Subject: What’s this wasp moth called
Geographic location of the bug: The Southern Pacific coast of Costa Rica
Time: 10:30 AM EDT
Your letter to the bugman: I’d love to know what species this wasp moth is. I took these photos.
How you want your letter signed: Len Greene
This Tiger Moth in the subtribe Euchromiina, the group commonly called Wasp Moth, has eluded us in terms of a species identification, but we believe based on this image on Revolvy representing the genus Cyanopepla, and this image on Bold Systems that the genus Cyanopepla might be correct. We will contact Arctiid expert Julian Donahue to get his opinion. Your images are gorgeous.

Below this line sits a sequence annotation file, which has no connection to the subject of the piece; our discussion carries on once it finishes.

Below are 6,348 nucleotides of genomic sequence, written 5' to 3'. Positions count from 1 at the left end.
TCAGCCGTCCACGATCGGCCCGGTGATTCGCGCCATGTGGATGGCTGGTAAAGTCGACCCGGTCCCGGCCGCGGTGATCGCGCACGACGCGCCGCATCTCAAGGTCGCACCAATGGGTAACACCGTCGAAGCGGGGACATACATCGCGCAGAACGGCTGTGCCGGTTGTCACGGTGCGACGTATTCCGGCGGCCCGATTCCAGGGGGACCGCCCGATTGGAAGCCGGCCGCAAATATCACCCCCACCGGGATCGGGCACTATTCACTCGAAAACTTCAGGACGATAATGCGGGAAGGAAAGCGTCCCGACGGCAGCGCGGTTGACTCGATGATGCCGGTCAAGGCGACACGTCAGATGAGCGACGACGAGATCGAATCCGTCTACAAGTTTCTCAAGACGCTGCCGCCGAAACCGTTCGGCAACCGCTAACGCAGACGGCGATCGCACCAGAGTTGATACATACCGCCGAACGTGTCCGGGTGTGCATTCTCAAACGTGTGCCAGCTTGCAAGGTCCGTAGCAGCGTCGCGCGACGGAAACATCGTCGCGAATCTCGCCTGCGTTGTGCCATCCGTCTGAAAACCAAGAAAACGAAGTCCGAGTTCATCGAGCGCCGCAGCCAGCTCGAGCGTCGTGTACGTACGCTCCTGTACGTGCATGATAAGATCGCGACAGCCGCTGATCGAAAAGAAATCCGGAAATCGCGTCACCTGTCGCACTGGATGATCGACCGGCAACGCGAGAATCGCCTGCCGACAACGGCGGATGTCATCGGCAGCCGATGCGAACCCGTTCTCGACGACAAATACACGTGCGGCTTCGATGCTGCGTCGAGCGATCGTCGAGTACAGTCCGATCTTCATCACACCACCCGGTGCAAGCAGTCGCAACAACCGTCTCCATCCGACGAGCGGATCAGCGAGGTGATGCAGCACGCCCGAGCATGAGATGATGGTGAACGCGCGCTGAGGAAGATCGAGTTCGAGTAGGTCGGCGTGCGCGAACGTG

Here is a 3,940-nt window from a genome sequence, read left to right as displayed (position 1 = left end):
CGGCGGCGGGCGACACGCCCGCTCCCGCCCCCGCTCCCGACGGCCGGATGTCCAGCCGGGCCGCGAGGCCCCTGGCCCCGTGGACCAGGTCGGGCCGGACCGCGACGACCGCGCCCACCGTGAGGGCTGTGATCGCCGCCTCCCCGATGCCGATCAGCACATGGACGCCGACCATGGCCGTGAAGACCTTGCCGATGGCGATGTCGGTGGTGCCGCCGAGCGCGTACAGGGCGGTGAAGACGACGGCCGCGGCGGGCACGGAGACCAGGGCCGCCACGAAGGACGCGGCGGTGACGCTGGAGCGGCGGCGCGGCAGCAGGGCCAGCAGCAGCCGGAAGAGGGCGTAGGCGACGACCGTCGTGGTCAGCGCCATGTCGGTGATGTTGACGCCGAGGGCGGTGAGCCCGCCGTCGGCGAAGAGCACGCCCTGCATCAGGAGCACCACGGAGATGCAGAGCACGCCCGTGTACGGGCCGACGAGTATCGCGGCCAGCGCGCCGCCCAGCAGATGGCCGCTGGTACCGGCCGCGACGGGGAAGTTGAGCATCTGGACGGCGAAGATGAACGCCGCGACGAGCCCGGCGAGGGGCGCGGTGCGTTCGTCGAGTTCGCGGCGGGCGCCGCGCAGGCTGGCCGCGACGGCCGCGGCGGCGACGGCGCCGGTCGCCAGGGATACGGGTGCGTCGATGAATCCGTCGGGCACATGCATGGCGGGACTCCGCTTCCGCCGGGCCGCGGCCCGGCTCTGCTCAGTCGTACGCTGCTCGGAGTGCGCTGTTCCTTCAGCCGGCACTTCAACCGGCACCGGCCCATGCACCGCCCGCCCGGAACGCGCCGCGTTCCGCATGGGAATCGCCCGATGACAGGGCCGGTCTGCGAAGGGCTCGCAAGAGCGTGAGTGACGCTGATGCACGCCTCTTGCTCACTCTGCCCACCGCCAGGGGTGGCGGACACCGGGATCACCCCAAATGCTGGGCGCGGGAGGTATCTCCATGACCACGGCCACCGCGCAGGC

Thank you for your response and compliment! I’d love it if you’d keep me updated on any further identification of the genus. I have more photos of unique and beautiful insects that I have photographed on my farm in Costa Rica that I’d be glad share with you if you’d like.
Julian Donahue provides an identification.
This is Belemnia inaurata, presumably subspecies inaurata. Although Hampson treated it as an arctiid, it has been transferred to the Ctenuchina (now treated as a subtribe of the tribe Arctiini, subfamily Arctiinae of the family Erebidae–my ctenuchids don’t get any respect any more!)
This diurnal moth is frequently encountered in Costa Rica as it visits plants rich in pyrrolizidine alkaloids (PAs), such Ageratum (which this plant may be, if it’s blue) and Eupatorium (the latter has been split into multiple genera, such as Conoclinium and Chromolaena, both of which I have in my butterfly & moth garden).
Nice pics. Thanks for the break from witnessing the cascading collapse of everything our nation stands for.
Ed. Note: Here is an image of Belemnia inaurata from FlickR.